Effect of mesenchymal stem cell‐derived exosomes on the induction of mouse tolerogenic dendritic cells
Journal of Cellular Physiology
Dendritic cells (DCs) orchestrate innate inflammatory responses and adaptive immunity through T-cell activation via direct cell-cell interactions and/or cytokine production. Tolerogenic DCs (tolDCs) help maintain immunological tolerance through the induction of T-cell unresponsiveness or apoptosis, and generation of regulatory T cells. Mesenchymal stromal cells (MSCs) are adult multipotent cells located within the stroma of bone marrow (BM), but they can be isolated from virtually all organs.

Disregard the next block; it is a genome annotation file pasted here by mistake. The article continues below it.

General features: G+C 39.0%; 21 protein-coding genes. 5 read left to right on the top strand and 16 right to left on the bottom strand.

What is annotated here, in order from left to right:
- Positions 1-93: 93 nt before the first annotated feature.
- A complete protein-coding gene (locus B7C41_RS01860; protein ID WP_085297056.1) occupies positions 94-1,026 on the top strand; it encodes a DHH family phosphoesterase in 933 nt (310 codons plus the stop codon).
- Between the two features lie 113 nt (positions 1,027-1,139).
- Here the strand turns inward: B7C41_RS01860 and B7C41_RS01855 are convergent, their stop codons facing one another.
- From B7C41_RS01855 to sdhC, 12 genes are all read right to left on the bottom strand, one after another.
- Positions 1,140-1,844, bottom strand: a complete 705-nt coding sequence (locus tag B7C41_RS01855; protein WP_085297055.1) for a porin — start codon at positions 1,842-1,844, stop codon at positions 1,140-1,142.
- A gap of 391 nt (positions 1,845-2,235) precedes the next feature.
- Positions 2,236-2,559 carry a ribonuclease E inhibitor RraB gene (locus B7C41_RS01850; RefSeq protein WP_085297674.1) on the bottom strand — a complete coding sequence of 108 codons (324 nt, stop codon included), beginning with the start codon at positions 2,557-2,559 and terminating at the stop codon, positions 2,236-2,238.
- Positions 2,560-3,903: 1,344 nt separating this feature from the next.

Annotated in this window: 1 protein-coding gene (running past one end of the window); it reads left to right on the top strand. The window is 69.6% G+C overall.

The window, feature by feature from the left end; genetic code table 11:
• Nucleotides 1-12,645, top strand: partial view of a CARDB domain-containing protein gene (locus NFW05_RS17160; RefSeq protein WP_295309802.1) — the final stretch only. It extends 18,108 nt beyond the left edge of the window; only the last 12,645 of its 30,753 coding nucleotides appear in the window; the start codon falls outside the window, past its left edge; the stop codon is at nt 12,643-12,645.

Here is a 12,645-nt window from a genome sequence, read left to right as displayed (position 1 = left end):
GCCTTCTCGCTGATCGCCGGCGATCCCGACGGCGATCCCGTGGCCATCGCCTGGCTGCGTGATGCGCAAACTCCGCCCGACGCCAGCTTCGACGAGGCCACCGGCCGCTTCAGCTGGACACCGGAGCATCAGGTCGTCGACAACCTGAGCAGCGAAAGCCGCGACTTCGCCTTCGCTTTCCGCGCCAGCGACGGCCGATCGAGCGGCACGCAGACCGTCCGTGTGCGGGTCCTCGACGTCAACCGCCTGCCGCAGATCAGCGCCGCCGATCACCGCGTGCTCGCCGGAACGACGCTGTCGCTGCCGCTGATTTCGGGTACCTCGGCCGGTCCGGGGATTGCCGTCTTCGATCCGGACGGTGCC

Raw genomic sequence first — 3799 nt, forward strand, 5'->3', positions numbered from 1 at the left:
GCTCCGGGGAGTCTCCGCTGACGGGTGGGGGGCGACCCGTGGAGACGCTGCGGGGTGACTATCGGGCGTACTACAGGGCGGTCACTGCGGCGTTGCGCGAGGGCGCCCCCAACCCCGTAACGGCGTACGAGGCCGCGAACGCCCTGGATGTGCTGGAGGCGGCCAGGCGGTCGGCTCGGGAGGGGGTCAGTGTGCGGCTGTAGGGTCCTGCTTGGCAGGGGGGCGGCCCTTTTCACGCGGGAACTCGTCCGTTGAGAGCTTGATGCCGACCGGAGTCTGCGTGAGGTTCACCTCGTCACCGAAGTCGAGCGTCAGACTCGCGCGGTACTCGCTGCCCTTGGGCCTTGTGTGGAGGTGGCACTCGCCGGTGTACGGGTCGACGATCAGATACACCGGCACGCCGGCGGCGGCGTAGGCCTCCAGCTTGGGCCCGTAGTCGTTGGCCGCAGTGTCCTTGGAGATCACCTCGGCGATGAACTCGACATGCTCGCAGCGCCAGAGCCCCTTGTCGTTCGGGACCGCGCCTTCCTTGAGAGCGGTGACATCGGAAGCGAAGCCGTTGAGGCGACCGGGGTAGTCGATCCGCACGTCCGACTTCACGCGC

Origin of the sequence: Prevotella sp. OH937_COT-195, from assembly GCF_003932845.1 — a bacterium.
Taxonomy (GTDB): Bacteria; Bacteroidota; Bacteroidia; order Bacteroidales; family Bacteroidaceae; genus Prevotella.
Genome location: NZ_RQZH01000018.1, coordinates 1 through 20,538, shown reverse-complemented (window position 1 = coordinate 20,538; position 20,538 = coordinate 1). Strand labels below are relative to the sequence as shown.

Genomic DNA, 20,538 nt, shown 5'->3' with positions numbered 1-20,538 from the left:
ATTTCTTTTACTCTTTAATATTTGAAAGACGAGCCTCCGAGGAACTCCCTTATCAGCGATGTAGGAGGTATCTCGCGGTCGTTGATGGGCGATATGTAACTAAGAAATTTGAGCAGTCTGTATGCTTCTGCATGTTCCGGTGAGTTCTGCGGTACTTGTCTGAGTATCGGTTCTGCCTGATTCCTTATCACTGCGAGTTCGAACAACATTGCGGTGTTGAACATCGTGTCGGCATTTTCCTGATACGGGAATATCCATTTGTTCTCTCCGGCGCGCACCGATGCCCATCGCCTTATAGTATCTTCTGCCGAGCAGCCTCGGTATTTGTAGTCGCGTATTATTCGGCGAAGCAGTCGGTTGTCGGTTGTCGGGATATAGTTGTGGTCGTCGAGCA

... tracellular vesicles and exosomes are released from inflammatory cells and act as messengers enabling communication between cells. To investigate the effects of MSC-derived exosomes on the induction of mouse tolDCs, murine adipose-derived MSCs were isolated from C57BL/6 mice and exosomes isolated by ExoQuick-TC kits. BM-derived DCs (BMDCs) were prepared and cocultured with MSCs-derived exosomes (100 μg/ml) for 72 hr. Mature BMDCs were derived by adding lipopolysaccharide (LPS; 0.1μg/ml) at Day 8 for 24 hr. The study groups were divided into (a) immature DC (iDC, Ctrl), (b) iDC + exosome (Exo), (c) iDC + LPS (LPS), and (d) iDC + exosome + LPS (EXO + LPS). Expression of CD11c, CD83, CD86, CD40, and MHCII on DCs was analyzed at Day 9. DC proliferation was assessed by coculture with carboxyfluorescein succinimidyl ester-labeled BALB/C-derived splenocytes p. Interleukin-6 (IL-6), IL-10, and transforming growth factor-β (TGF-β) release were measured by enzyme-linked immunosorbent assay. MSC-derived exosomes decrease DC surface marker expression in cells treated with LPS, compared with control cells ( ≤ .05). MSC-derived exosomes decrease IL-6 release but augment IL-10 and TGF-β release (p ≤ .05). Lymphocyte proliferation was decreased (p ≤ .05) in the presence of DCs treated with MSC-derived exosomes. CMSC-derived exosomes suppress the maturation of BMDCs, suggesting that they may be important modulators of DC-induced immune responses.